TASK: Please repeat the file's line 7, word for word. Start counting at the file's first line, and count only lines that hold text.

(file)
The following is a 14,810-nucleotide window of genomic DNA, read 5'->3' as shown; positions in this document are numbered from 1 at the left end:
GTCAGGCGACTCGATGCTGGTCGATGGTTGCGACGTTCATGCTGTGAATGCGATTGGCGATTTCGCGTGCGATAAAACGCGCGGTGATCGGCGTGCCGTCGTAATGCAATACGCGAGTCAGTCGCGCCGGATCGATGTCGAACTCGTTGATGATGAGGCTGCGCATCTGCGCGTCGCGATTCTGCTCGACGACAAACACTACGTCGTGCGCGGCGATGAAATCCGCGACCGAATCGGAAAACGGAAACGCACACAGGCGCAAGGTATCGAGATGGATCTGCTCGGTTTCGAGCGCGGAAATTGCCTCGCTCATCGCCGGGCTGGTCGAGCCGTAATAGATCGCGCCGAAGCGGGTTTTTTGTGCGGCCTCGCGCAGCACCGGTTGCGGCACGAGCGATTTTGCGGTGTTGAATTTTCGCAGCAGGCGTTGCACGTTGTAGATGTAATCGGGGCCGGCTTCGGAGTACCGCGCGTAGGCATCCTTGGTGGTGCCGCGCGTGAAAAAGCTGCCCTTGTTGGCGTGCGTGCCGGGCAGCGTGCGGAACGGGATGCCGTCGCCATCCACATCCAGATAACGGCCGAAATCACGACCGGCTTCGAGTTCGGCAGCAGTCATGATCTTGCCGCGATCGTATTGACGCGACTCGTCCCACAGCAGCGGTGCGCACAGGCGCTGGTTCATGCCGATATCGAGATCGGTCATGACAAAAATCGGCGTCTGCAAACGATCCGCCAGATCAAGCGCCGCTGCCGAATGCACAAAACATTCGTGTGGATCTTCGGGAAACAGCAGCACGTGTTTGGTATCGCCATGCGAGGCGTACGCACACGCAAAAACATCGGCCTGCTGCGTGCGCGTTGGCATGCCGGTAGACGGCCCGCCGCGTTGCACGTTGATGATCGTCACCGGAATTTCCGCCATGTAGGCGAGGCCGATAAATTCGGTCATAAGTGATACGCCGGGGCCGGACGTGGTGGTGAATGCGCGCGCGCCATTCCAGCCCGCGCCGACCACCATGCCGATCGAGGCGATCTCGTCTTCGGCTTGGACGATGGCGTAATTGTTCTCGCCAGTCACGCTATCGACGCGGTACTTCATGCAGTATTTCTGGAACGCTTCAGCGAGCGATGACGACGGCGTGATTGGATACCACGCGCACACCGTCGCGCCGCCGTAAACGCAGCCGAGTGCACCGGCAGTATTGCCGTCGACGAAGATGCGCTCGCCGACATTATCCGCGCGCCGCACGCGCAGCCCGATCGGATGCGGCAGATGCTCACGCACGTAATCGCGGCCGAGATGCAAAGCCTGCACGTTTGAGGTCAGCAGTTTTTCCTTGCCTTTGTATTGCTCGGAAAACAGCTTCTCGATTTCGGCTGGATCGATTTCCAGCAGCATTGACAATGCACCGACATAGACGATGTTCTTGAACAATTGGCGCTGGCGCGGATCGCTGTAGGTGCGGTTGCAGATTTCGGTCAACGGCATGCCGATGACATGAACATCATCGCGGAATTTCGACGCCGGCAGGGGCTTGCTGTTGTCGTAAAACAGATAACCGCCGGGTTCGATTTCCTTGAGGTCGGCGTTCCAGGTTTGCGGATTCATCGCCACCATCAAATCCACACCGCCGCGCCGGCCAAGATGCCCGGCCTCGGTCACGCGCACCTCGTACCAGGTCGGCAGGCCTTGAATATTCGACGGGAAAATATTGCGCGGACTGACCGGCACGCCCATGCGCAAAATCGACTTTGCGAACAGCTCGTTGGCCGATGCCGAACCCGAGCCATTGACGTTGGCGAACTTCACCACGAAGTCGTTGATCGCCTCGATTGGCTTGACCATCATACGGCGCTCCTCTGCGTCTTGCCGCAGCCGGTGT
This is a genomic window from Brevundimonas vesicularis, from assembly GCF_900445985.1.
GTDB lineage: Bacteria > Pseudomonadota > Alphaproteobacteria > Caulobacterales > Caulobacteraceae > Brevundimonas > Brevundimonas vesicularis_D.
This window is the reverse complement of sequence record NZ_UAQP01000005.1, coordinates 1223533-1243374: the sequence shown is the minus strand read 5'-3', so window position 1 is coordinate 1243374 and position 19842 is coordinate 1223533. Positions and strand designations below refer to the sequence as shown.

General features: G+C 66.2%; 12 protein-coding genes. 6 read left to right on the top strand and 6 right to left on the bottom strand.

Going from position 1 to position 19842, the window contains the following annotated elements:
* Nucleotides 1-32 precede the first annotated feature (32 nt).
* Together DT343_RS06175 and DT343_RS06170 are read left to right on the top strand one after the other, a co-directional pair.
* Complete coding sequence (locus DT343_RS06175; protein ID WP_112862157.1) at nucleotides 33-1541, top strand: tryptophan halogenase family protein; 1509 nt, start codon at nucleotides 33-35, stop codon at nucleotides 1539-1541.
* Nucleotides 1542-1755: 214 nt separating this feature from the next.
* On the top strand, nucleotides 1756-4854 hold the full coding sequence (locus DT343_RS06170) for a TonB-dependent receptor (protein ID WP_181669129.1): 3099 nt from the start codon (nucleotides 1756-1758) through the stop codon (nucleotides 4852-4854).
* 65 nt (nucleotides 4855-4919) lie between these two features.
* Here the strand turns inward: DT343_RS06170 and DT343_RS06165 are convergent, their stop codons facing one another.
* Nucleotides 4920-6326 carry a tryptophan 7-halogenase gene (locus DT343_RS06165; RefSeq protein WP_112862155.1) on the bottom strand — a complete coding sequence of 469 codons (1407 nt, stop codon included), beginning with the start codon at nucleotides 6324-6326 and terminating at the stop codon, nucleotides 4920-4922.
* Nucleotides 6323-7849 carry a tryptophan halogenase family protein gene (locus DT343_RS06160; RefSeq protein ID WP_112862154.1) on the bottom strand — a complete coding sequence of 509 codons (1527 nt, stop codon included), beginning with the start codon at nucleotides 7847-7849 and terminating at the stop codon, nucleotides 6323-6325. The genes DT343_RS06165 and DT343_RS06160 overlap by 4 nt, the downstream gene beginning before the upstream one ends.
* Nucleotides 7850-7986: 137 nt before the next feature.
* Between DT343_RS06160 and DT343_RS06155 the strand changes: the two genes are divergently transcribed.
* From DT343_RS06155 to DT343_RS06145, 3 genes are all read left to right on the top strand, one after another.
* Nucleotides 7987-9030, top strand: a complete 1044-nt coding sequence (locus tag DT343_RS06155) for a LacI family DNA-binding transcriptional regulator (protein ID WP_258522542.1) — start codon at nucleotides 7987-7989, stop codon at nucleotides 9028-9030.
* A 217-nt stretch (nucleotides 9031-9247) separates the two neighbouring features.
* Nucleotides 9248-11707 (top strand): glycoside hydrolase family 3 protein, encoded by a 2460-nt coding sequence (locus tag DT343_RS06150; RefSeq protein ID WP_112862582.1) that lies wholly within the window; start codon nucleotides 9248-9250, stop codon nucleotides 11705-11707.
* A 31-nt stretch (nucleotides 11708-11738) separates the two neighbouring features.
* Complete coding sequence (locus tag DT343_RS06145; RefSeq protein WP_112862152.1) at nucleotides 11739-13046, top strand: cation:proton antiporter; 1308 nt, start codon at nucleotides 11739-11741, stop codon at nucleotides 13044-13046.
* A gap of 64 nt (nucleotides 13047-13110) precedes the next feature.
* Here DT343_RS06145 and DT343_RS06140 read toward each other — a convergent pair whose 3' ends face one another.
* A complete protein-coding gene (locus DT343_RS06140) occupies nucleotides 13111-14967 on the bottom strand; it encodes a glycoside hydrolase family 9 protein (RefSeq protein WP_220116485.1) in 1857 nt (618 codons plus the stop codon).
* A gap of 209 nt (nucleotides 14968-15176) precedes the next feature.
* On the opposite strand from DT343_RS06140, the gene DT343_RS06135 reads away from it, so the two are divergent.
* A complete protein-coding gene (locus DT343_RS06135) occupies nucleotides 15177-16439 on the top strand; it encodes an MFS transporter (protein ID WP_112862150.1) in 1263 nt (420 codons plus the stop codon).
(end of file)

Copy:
Going from position 1 to position 19842, the window contains the following annotated elements: